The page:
Actors: Ben O’Toole, Meg Fraser, Caroline Craig, Matthew Sunderland, Travis Jeffery
Writer: Robert Benjamin
Director: Alister Grierson
I’d offer you my hand but you’d probably keep it.
Bloody Hell is a funny, quirky genre-hopper and a damn good time. I was a little skeptical at first when the story kept jumping around, not really giving me much to hold onto and get a grip of what the movie actually was, but once I got on the same wavelength, I enjoyed the hell out of it.
Rex (Ben O’Toole) can’t seem to catch a break. At various times throughout the film’s opening, he’s called things like Captain America, John Wick, and Jason Bourne…but he definitely sees himself as a loser. After spending some time in jail due to a vigilante attempt gone wrong, he decides to travel to Finland to get away from his troubles. Unfortunately, he manages to immediately run afoul of a fucked up, murderous family, forcing him to try to think his way out of a seemingly impossible scenario.
Those thinking scenes are the best parts of the movie. Rex has conversations with himself, a Mind Rex that only he can see. O’Toole has a lot of fun with this dynamic, playing it as extremely pissed off and critical of the actual Rex. The entire cast is solid, but the dynamic between O’Toole and himself really sells it.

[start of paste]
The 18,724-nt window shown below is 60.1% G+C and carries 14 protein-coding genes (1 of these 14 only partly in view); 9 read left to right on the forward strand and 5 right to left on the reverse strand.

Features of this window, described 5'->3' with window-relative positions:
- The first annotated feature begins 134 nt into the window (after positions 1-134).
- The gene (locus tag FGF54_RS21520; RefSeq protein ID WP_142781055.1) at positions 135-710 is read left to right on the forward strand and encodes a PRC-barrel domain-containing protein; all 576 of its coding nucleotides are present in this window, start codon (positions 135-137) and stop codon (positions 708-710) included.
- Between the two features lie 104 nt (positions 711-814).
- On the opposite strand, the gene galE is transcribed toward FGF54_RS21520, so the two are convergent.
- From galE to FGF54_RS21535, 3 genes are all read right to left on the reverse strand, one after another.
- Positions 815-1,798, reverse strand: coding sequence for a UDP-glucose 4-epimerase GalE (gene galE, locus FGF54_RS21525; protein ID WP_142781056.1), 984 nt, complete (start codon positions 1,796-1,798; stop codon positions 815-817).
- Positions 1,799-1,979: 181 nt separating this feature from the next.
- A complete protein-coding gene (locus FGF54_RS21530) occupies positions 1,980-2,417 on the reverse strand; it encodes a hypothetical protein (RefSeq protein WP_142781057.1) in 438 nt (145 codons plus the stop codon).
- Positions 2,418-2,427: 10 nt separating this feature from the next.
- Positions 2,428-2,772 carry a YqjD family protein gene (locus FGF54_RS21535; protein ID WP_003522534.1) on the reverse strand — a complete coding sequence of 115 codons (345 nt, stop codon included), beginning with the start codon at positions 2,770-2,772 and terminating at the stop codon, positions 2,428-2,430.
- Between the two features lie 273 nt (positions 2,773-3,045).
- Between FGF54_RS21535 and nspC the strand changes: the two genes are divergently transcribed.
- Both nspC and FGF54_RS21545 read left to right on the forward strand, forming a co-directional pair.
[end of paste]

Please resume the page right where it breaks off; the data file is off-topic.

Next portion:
He also works well with Alia (Meg Fraser), one of his more empathetic captors. They’re very funny together, and I believe this movie is the first time I’ve ever seen a romantic scene of someone lovingly cleaning the stump of a severed leg. That seems like something I’d have remembered seeing before. Overall, Bloody Hell is very funny. There’s a cut to a “23 minutes later” title card that had me laughing hard. I would have liked to spend more time with the captors and gotten to know the various siblings a little better, but the brief glimpses we get make it weirder and probably more interesting.
Alister Grierson directs it well. It’s a little frenetic at first, but, as I said, it clicks into place eventually. The best way to describe Bloody Hell would be a mashup of Die Hard, Basket Case, and The Texas Chain Saw Massacre if directed by Edgar Wright. The script by Robert Benjamin is sharp and funny and, despite its influences, refreshingly original. The relatively low budget is only really noticeable in the finale, but the more intimate nature fits the proceedings. On the flip side of that coin, the bank robbery setpiece is more impressive than a lot of mainstream studio films could pull off.
Anytime this movie felt like it was obvious where things were going, it would switch things up, usually for the better. That’s the best thing about it. It was a nice surprise, and Bloody Hell should end up garnering a passionate cult following.